He read to students in some schools. At one school, students interviewed him. He also interviewed principals and blogged about his experience along the way.
Cardwell learned something new in every community he visited, particularly how principals were adapting to the changing circumstances around them. In Les Cheneaux, which is on Lake Huron and has a boat-building school, the district was looking at partnerships with local marinas that would provide students with release time from school to learn about working on engines. Those opportunities and experiences would give students who do not go away to college a leg up for local jobs.
At Summit Environmental School, which is located on an island on the Mississippi River, the outdoors is an integral part of students’ learning experience.
“They do migratory bird counts, they do water-quality testing, they raise some of their own food on site,” he said. “Everything in the curriculum is tied around that outdoor theme.”
At DuPont Hadley Middle School in Old Hickory, Tenn., he saw that students played a role in discipline procedures through a student court. Students are able apply for positions to serve on the court, he said. The student-judge led Cardwell on his tour through the school.
He said he saw “fascinating programs” in all the schools he visited
“Each school had something very unique to offer their students, but the one thing that they all shared was that passion for kids,” he said. “And they were doing the absolute best that they can.”
Cardwell wanted to see a cross-section of schools, in different settings. Beyond that, he didn’t have a specific criteria for visiting schools. He had met some of the principals at national conferences; others he found online; others he met while on the road.
Of the nearly three weeks on the road, Cardwell spent about five nights in hotels, he said. Principals opened their homes to him on the other nights. And that generosity allowed him a glimpse into some of the districts that he would not have otherwise if he had visited the school and left at the end of the school day, he said.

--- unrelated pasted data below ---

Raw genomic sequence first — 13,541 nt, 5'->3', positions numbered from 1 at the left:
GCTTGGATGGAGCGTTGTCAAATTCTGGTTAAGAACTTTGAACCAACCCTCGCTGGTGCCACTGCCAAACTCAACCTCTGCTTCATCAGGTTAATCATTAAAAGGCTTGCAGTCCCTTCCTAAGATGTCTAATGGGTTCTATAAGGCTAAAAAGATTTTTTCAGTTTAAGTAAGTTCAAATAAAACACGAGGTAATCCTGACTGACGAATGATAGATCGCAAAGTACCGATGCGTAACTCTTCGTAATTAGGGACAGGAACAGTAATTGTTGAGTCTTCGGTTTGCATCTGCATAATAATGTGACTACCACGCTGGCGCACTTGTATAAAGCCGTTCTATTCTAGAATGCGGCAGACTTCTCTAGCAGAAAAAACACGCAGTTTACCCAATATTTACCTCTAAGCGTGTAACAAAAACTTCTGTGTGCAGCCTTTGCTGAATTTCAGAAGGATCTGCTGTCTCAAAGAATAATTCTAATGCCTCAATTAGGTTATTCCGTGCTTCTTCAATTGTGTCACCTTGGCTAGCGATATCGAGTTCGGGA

In Jasper County, Ill., for example, he said he helped the high school and elementary school principals and some community members prepare bags with food for students that they could take home over the weekend.
“Just the amount of compassion that all of the communities demonstrated toward their students and families—it’s just tremendous,” he said.
Now that the trip is over, Cardwell plans to use what he’s learned on the road in advocacy work during his tenure as president of the National Association of Elementary School Principals as the organization presses for funding for school leadership programs, schools serving large numbers of students in poverty, expansion of CTE opportunities, funding for schools working with large populations of English-learners and refugee students. He has first-hand, real-world examples to buttress the group’s work, he said.
“I have said many times that I knew this was going to be a powerful thing,” he said, “but professionally, it was the best thing that I’ve ever done in my career.”
He’s hoping to hit the road again later in the year.
Photo: Eric Cardwell, president of the National Association of Elementary School Principals. Photo courtesy the NAESP.
A version of this news article first appeared in the District Dossier blog.